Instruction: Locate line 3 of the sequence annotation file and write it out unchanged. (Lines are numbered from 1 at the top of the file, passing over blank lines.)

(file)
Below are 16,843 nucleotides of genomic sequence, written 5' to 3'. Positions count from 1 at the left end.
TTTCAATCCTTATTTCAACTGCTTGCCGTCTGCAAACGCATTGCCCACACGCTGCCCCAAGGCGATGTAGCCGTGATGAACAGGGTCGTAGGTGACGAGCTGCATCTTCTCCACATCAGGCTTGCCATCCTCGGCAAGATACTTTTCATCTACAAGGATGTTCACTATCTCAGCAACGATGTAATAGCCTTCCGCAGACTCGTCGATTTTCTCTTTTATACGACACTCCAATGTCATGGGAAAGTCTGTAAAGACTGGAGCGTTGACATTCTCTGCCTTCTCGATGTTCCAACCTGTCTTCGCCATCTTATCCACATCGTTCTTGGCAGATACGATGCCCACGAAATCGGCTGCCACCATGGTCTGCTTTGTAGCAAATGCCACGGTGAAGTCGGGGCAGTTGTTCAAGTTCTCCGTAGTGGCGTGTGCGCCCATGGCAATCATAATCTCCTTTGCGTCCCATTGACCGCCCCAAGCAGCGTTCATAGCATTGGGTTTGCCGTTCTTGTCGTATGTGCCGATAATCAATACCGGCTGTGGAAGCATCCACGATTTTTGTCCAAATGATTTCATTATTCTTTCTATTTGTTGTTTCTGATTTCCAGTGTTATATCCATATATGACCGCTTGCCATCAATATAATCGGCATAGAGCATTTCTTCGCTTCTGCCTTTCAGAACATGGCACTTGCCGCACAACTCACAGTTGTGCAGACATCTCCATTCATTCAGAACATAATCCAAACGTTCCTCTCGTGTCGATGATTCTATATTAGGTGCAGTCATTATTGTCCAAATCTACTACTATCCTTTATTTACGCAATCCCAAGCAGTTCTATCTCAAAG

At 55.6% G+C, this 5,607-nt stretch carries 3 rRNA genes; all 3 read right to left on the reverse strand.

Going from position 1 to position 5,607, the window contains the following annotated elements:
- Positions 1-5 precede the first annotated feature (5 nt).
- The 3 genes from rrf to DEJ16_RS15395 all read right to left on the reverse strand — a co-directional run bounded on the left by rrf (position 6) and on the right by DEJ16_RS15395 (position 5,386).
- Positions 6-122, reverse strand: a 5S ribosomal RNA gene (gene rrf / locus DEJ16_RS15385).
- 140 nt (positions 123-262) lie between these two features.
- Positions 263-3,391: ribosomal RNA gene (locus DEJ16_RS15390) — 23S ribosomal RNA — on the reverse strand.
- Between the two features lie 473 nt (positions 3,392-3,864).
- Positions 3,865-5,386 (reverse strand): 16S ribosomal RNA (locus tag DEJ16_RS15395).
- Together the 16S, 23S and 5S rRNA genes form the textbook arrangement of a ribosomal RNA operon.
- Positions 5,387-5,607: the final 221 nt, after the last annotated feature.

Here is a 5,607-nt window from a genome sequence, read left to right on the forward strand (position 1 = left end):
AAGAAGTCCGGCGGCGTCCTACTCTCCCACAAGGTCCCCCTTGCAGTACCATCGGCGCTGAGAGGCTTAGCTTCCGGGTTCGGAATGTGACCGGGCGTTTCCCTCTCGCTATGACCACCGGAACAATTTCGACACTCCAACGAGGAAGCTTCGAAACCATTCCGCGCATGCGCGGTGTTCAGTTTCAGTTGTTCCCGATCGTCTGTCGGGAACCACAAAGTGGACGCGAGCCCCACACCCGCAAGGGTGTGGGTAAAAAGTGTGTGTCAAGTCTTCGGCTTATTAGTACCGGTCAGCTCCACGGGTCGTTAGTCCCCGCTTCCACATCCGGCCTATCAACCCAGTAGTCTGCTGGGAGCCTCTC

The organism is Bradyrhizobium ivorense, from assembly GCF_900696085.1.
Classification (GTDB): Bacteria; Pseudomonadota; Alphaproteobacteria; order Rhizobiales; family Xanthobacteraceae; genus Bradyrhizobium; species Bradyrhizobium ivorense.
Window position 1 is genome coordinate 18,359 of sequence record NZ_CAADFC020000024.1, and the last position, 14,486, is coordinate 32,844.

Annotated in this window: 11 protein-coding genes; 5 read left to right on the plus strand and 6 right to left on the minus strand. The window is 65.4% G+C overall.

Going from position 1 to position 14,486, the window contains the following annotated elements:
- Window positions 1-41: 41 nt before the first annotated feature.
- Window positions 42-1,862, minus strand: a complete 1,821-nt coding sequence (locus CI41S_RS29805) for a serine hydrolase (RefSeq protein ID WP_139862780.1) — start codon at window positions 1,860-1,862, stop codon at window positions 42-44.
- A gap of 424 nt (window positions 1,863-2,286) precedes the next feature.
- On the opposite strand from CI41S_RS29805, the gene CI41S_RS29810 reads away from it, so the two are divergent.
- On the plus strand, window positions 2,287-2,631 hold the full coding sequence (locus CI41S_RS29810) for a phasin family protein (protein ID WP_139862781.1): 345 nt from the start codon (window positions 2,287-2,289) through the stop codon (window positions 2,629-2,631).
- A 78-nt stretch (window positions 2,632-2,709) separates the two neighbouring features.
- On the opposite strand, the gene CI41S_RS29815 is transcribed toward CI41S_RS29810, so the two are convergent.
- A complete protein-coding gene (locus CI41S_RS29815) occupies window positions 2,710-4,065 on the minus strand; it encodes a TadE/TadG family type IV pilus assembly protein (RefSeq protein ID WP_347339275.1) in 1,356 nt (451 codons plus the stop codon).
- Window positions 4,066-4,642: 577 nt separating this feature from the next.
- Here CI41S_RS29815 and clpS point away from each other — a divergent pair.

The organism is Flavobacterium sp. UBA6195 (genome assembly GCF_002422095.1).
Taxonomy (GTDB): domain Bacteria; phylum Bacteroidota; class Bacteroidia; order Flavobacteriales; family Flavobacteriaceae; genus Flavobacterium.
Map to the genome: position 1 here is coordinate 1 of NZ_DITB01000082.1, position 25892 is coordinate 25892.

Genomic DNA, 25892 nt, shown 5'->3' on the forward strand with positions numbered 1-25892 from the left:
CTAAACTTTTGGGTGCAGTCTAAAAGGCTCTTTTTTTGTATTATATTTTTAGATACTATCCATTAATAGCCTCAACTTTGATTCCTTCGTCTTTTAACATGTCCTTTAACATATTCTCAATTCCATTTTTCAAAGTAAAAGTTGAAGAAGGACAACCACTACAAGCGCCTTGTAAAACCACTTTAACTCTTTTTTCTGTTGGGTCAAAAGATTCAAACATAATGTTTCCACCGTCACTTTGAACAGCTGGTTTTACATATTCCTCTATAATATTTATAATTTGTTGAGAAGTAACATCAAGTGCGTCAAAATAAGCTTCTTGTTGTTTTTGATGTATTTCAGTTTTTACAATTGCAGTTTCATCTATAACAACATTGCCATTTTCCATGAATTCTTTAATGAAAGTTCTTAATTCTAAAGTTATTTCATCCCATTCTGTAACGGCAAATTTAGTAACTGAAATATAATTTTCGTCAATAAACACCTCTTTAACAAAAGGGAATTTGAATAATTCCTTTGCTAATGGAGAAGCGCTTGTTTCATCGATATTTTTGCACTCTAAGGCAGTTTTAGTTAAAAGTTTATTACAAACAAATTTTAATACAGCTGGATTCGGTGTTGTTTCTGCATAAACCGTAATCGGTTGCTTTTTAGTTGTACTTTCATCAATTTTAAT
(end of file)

At 55.6% G+C, this 5,607-nt stretch carries 3 rRNA genes; all 3 read right to left on the reverse strand.